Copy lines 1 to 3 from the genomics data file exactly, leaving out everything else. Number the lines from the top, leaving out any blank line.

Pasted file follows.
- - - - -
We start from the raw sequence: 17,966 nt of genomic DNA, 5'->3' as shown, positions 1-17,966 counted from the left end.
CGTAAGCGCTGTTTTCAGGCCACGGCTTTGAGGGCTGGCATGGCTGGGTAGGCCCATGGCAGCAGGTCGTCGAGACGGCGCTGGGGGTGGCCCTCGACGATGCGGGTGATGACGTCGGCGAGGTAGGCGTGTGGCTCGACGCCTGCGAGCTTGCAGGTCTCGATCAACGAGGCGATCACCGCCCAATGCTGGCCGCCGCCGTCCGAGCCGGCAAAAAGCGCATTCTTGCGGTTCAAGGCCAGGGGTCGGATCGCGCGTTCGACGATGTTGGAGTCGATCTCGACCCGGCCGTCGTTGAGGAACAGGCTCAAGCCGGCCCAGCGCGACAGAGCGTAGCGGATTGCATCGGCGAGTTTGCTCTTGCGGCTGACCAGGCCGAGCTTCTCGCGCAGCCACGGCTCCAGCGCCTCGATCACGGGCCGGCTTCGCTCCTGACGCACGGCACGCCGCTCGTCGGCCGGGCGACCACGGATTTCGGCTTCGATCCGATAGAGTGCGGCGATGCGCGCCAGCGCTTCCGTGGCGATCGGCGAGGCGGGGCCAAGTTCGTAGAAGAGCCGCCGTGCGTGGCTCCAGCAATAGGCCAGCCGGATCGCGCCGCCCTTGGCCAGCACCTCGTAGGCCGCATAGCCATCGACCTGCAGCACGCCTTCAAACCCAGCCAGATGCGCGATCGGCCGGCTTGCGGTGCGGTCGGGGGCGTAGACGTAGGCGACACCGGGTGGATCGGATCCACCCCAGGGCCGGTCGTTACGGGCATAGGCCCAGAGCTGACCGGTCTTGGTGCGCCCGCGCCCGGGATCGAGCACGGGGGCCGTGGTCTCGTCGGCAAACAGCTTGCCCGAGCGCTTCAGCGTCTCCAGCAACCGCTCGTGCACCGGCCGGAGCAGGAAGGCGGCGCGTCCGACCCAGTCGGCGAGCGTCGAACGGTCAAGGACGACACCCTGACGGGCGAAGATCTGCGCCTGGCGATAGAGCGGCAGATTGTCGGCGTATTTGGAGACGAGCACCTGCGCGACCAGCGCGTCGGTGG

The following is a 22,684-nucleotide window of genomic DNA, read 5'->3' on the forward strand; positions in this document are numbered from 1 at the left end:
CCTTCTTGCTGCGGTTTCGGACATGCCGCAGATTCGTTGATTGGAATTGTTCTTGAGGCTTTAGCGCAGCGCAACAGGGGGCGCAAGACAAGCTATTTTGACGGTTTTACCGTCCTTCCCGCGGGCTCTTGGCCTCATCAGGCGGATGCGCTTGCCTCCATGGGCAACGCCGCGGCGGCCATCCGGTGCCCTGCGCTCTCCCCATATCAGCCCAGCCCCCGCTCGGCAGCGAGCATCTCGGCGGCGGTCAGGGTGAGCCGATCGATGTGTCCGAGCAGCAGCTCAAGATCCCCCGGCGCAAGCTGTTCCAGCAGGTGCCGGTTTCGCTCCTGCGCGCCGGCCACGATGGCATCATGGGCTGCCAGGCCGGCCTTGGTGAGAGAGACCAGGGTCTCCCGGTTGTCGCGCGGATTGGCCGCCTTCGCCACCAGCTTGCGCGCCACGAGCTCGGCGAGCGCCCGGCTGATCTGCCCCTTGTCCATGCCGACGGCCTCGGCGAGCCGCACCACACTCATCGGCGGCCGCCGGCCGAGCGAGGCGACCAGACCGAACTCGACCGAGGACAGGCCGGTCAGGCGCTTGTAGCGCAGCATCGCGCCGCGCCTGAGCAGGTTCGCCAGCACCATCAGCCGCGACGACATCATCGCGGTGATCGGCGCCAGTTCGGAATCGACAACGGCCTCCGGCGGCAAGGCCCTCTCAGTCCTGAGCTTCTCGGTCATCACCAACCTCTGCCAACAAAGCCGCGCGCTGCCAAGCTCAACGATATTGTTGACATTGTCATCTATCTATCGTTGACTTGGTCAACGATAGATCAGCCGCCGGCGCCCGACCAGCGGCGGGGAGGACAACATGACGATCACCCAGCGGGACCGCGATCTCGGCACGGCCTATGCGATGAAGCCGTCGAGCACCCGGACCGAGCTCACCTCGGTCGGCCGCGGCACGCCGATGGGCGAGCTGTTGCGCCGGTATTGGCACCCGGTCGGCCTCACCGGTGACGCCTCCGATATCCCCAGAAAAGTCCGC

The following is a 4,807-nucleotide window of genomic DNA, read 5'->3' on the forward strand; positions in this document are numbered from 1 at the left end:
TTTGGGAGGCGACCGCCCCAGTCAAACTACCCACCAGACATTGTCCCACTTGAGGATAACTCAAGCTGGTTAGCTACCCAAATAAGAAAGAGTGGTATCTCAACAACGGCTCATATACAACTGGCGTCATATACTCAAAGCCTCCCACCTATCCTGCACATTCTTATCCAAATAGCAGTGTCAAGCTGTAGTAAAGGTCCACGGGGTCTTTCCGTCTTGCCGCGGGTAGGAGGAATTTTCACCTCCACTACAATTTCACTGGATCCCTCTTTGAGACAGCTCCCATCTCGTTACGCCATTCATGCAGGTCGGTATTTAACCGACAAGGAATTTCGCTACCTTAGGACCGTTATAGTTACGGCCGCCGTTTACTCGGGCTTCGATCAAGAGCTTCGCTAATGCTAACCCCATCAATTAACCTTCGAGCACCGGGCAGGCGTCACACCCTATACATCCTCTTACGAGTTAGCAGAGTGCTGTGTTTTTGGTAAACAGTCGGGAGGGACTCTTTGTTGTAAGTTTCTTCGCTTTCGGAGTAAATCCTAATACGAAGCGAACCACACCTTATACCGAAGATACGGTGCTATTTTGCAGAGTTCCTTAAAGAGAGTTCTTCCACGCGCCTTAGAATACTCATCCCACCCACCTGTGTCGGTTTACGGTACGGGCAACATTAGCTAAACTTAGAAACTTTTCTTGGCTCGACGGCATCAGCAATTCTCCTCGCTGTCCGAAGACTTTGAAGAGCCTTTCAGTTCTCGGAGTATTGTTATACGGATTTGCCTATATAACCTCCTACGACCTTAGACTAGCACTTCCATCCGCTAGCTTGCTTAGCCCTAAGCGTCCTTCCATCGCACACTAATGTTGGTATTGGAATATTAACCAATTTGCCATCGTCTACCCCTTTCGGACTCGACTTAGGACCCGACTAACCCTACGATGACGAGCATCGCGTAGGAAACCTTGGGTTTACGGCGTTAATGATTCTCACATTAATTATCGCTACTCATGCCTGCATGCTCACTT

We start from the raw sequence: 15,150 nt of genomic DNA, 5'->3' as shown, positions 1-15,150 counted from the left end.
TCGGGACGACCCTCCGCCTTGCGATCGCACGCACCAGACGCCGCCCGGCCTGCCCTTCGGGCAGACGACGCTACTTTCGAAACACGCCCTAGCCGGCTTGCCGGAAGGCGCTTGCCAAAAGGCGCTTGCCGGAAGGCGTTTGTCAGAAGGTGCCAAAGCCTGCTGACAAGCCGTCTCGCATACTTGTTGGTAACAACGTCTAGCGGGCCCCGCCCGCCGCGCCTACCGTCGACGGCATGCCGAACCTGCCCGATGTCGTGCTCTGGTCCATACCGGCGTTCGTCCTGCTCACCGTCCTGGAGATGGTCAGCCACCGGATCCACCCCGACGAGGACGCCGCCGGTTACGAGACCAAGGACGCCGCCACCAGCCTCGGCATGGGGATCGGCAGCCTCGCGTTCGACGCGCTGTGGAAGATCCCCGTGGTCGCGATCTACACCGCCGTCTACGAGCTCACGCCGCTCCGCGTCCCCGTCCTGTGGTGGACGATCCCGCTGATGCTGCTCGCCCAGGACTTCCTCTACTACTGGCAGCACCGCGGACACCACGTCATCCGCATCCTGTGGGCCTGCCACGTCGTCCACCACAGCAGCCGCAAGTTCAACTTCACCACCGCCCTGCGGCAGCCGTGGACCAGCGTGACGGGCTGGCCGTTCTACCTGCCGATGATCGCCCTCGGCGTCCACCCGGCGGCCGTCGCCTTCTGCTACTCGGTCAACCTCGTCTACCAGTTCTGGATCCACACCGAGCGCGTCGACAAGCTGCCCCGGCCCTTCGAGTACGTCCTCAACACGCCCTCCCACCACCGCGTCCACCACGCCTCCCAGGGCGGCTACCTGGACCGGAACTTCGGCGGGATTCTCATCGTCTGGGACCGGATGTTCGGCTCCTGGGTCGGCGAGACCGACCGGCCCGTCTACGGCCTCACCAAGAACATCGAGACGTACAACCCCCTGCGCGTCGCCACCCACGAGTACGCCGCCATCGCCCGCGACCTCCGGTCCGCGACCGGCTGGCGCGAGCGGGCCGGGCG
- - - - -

We start from the raw sequence: 17,966 nt of genomic DNA, 5'->3' as shown, positions 1-17,966 counted from the left end.
CGTAAGCGCTGTTTTCAGGCCACGGCTTTGAGGGCTGGCATGGCTGGGTAGGCCCATGGCAGCAGGTCGTCGAGACGGCGCTGGGGGTGGCCCTCGACGATGCGGGTGATGACGTCGGCGAGGTAGGCGTGTGGCTCGACGCCTGCGAGCTTGCAGGTCTCGATCAACGAGGCGATCACCGCCCAATGCTGGCCGCCGCCGTCCGAGCCGGCAAAAAGCGCATTCTTGCGGTTCAAGGCCAGGGGTCGGATCGCGCGTTCGACGATGTTGGAGTCGATCTCGACCCGGCCGTCGTTGAGGAACAGGCTCAAGCCGGCCCAGCGCGACAGAGCGTAGCGGATTGCATCGGCGAGTTTGCTCTTGCGGCTGACCAGGCCGAGCTTCTCGCGCAGCCACGGCTCCAGCGCCTCGATCACGGGCCGGCTTCGCTCCTGACGCACGGCACGCCGCTCGTCGGCCGGGCGACCACGGATTTCGGCTTCGATCCGATAGAGTGCGGCGATGCGCGCCAGCGCTTCCGTGGCGATCGGCGAGGCGGGGCCAAGTTCGTAGAAGAGCCGCCGTGCGTGGCTCCAGCAATAGGCCAGCCGGATCGCGCCGCCCTTGGCCAGCACCTCGTAGGCCGCATAGCCATCGACCTGCAGCACGCCTTCAAACCCAGCCAGATGCGCGATCGGCCGGCTTGCGGTGCGGTCGGGGGCGTAGACGTAGGCGACACCGGGTGGATCGGATCCACCCCAGGGCCGGTCGTTACGGGCATAGGCCCAGAGCTGACCGGTCTTGGTGCGCCCGCGCCCGGGATCGAGCACGGGGGCCGTGGTCTCGTCGGCAAACAGCTTGCCCGAGCGCTTCAGCGTCTCCAGCAACCGCTCGTGCACCGGCCGGAGCAGGAAGGCGGCGCGTCCGACCCAGTCGGCGAGCGTCGAACGGTCAAGGACGACACCCTGACGGGCGAAGATCTGCGCCTGGCGATAGAGCGGCAGATTGTCGGCGTATTTGGAGACGAGCACCTGCGCGACCAGCGCGTCGGTGG

The following is a 22,684-nucleotide window of genomic DNA, read 5'->3' on the forward strand; positions in this document are numbered from 1 at the left end: